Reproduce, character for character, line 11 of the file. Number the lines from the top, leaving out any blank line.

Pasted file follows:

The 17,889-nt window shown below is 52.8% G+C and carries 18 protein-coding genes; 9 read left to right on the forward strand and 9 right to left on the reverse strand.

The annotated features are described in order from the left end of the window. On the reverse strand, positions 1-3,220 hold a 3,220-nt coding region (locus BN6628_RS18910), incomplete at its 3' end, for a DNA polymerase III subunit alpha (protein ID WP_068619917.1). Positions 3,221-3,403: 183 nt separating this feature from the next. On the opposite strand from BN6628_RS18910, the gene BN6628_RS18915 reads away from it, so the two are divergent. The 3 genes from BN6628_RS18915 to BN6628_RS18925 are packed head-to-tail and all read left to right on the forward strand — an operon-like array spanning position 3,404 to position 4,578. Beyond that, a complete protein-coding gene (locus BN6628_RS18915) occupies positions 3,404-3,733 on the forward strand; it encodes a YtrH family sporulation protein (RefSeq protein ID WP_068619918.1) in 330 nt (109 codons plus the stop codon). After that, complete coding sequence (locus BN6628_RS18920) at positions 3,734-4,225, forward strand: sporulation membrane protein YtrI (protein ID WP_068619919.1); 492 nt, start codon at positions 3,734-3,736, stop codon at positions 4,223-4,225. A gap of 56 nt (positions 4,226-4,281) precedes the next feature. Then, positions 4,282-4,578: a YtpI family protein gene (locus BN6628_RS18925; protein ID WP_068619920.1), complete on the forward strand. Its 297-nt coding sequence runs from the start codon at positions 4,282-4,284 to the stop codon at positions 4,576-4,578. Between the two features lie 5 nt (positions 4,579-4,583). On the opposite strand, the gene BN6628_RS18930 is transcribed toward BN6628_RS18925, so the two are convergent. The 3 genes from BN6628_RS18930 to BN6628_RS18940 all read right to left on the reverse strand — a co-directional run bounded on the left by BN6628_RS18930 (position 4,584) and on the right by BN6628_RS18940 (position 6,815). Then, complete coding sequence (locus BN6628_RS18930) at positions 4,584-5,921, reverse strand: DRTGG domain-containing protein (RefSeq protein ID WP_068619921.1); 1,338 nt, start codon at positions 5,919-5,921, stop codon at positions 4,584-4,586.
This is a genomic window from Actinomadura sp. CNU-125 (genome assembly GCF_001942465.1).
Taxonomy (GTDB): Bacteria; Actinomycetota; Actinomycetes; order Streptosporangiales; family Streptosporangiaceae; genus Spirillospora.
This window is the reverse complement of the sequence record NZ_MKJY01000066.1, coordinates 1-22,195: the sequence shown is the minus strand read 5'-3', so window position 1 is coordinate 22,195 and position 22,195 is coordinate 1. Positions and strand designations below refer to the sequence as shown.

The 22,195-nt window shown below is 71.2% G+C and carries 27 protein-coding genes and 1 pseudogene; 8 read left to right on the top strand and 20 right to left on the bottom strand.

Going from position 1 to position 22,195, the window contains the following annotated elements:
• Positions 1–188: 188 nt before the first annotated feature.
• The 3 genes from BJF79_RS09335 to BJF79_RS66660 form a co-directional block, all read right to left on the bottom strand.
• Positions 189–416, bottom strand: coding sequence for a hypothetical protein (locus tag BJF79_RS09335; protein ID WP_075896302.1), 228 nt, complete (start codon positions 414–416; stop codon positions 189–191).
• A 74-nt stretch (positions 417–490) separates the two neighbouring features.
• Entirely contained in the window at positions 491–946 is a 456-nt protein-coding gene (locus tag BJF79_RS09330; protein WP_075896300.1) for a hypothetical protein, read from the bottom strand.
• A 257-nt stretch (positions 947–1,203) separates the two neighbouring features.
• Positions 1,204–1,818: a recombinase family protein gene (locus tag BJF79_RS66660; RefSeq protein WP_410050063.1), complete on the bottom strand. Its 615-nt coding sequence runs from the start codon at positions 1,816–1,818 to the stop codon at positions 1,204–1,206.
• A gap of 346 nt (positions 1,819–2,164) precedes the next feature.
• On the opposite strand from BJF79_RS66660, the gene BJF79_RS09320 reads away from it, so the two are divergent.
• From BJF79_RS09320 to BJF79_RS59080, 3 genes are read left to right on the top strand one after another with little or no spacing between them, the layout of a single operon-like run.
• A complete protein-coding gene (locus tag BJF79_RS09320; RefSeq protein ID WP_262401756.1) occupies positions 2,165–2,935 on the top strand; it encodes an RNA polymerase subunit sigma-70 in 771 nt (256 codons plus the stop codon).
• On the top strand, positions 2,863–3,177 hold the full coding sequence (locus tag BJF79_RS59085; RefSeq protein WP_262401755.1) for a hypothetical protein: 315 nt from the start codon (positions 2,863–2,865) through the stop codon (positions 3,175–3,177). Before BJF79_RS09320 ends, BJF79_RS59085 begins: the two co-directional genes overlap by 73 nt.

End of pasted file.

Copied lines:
• A 74-nt stretch (positions 417–490) separates the two neighbouring features.